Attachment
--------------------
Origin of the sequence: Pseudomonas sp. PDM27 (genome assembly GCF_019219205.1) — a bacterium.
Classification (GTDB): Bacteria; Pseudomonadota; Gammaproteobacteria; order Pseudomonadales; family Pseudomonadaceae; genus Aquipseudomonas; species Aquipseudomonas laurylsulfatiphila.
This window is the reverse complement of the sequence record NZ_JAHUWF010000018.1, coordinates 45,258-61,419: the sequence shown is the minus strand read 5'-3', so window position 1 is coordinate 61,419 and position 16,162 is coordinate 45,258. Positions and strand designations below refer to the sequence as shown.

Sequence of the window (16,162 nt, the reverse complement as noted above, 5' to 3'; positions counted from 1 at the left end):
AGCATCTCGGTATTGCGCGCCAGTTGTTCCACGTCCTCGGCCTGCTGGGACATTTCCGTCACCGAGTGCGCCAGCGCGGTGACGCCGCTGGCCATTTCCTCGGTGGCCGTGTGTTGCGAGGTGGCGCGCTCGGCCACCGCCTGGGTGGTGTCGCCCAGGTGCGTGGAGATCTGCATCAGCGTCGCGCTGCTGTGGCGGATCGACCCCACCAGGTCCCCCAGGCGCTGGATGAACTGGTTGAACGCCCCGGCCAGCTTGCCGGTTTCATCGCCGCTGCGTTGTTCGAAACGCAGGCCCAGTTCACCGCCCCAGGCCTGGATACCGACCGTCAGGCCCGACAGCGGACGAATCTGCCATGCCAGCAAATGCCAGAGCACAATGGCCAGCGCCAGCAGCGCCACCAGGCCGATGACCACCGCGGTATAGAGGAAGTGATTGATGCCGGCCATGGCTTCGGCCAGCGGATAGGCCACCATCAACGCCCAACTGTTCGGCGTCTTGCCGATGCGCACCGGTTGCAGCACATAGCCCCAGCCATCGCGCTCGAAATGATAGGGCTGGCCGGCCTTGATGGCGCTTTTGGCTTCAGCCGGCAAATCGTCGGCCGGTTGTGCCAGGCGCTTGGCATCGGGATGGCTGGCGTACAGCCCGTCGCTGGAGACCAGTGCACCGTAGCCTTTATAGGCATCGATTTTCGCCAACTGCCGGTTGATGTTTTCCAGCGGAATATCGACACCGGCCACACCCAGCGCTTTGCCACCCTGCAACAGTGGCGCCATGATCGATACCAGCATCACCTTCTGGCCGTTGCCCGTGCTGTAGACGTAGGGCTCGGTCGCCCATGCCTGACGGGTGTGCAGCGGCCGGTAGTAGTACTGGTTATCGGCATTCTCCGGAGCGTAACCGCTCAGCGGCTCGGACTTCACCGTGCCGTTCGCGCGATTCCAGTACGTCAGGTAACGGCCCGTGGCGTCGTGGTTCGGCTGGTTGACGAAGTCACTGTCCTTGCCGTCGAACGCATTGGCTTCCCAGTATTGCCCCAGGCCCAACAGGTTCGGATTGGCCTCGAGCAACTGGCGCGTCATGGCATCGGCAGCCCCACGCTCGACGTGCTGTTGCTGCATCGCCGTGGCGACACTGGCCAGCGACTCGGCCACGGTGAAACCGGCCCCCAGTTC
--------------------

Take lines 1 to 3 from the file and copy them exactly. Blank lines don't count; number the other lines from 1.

Origin of the sequence: Pseudomonas sp. PDM27 (genome assembly GCF_019219205.1) — a bacterium.
Classification (GTDB): Bacteria; Pseudomonadota; Gammaproteobacteria; order Pseudomonadales; family Pseudomonadaceae; genus Aquipseudomonas; species Aquipseudomonas laurylsulfatiphila.
This window is the reverse complement of the sequence record NZ_JAHUWF010000018.1, coordinates 45,258-61,419: the sequence shown is the minus strand read 5'-3', so window position 1 is coordinate 61,419 and position 16,162 is coordinate 45,258. Positions and strand designations below refer to the sequence as shown.